Subsampling a fastq file with awk

What you are going to find here

  1. A minimal introduction of the awk command in Linux and Mac (For Mac user, installing GNU awk might be necessary. It introduced some new functions like sorting an array with asort().)
  2. An awk command that would randomly subsample k reads from a given fastq file of a pair-ended sequencing.

Why I am making this note

In single cell RNA-sequencing, there seems to be no good way telling how deep you should sequence to date. Required sequencing depth should adequately capture library complexity, which is largely determined by the technique used to collect and barcode the single cell sample, and practically, we only need as much information as we need to uncover the underlying heterogeneity in the sample. Some people went very far to a minimum of 5,000,000 reads per cell, while some people suggested a much humbler number of 300,000 reads minimum per cell should suffice. With this huge variation, it might be best to decide empirically which fits your need.

Before I could actually try that, I realized I haven’t really seen R as a programming language. That is, I feel comfortable with doing analysis in R but think little about how it is computing my stuffs. This time, I finally realized I don’t know how to ask R to process a file sequentially when I tried to subsample a fastq file that was larger than my RAM.

I googled, and awk jumped as a somewhat popular answer. I quickly decided to do this subsampling with it for two reasons:

  1. awk commands look quite short.
  2. People I know are good in analysis use awk well, and I want to be like them. (Yeah, I know it’s just an illusion that I would become like them just by merely learning awk, but learning new things is alway fulfilling.)

It turned out awk is quite neat, so I decided to take a quite note here. Many of this note is adapted from the official guide of gawk, the GNU implementation of awk.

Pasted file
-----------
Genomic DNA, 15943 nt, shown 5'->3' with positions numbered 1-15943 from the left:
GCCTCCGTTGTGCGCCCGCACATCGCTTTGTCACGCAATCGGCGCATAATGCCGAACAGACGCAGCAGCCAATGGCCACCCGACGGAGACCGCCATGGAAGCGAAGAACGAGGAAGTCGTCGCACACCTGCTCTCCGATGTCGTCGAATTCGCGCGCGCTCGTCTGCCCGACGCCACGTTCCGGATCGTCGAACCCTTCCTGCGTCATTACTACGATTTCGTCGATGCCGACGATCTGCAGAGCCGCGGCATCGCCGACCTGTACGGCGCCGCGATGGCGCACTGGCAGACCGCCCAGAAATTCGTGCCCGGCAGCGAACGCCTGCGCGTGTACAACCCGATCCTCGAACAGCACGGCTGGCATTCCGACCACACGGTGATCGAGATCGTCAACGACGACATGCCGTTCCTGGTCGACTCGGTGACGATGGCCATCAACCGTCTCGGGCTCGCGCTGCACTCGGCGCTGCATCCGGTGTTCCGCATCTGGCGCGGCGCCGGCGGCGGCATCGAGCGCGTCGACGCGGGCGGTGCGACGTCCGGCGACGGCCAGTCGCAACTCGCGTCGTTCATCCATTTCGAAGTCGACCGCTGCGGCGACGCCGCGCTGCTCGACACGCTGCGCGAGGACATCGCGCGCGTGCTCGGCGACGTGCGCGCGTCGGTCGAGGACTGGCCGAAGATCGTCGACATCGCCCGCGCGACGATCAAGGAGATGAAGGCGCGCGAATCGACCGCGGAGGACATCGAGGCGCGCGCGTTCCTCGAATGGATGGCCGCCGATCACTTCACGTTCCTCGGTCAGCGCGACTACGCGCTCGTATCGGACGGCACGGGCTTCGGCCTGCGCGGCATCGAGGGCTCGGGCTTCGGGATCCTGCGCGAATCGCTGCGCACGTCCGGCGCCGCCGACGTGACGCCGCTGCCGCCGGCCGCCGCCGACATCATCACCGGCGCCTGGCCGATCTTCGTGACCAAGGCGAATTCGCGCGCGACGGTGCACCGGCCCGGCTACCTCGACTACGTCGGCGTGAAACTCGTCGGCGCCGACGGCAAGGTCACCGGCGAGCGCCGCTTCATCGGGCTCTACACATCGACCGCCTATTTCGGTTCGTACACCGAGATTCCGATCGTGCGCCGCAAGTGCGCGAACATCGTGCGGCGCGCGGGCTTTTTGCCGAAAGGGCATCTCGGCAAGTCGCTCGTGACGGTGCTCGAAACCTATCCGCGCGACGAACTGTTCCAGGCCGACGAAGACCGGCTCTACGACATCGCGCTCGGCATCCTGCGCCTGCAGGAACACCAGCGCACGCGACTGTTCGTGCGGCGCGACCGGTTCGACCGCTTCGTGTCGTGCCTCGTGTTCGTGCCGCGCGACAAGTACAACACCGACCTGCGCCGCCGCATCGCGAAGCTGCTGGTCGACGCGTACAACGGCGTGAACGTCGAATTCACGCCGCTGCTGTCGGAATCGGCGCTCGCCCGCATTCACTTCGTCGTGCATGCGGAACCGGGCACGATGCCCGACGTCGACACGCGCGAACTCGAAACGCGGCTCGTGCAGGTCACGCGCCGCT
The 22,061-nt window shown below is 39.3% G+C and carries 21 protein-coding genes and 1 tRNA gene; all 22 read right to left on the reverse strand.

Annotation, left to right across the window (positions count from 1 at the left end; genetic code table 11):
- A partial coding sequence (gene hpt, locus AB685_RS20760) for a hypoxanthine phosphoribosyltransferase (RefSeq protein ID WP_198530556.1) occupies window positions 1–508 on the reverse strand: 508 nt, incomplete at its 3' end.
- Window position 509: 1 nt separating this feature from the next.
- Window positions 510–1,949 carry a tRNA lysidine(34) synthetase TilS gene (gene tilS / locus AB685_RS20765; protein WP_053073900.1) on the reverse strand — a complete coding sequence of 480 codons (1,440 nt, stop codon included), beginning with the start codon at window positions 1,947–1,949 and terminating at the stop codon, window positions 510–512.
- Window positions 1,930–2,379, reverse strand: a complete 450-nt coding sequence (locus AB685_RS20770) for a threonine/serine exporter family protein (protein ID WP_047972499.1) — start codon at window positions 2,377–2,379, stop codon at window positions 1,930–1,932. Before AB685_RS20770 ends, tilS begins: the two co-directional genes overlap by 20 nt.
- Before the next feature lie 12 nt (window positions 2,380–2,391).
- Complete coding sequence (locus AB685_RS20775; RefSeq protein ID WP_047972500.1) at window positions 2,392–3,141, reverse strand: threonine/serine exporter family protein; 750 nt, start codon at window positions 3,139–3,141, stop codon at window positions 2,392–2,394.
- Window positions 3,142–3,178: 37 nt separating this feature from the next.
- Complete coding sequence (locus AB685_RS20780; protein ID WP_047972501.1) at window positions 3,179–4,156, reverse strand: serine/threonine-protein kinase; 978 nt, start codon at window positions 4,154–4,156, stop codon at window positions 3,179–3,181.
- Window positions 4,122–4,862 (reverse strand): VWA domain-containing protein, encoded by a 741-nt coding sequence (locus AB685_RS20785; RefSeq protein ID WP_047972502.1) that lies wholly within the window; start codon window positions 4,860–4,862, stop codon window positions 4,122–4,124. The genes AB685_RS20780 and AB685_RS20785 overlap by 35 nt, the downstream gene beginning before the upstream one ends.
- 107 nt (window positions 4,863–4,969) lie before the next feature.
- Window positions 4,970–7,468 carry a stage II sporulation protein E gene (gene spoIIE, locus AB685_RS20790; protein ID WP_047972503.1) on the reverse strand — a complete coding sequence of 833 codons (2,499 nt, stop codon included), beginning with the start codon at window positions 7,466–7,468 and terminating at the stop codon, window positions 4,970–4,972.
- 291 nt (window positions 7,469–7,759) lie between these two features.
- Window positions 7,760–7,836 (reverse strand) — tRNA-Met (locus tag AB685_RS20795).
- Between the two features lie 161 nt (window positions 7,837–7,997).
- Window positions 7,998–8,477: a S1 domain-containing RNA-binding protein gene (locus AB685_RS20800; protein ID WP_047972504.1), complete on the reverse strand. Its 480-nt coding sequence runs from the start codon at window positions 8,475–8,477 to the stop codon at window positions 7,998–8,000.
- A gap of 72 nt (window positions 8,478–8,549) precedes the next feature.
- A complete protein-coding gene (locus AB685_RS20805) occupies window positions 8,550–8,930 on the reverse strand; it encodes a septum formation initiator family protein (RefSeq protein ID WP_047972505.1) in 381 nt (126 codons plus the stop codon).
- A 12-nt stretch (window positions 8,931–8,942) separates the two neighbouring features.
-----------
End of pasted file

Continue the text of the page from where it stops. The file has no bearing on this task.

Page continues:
First, I’ll pipe the results of ls -l for awk to process. The goal here is to print a user-defined variable k, and then print every entry of the result of ls -l as long as its owner is root.

A minimal awk command for me to get acquainted

# Command for easy copy and paste
ls -l | awk -v k=3 'BEGIN{print k} $3 == "root" {print $0} END{}'

Just like any other command in *nix system, awk takes options right after it. -v declares a variable here, and I need this because I’ll use this option to set the goal number of reads yielded from subsampling.

Then, the program part of awk is enclosed by a pair of single quote, and inside the quote, every part is comprised of a pattern and an action, which would be executed if the pattern is matched.

BEGIN is a special rule in awk pattern, the code enclosed by brackets after it would only be run once before the file begin being processed. As a result, the example command would first print k, which is 3, before everything.

Fields in awk are referred to
as $N

When awk reads a file, it automatically separates every row of the file into fields. A field is pretty similar to the idea of a column of a data frame in R. The thing separating the fields could be set with option -F (awk -F "," ... sets the field separator as a comma) or simply assign it to built-in variable FS (awk 'BEGIN{FS=","}...' also sets the field separator as a comma).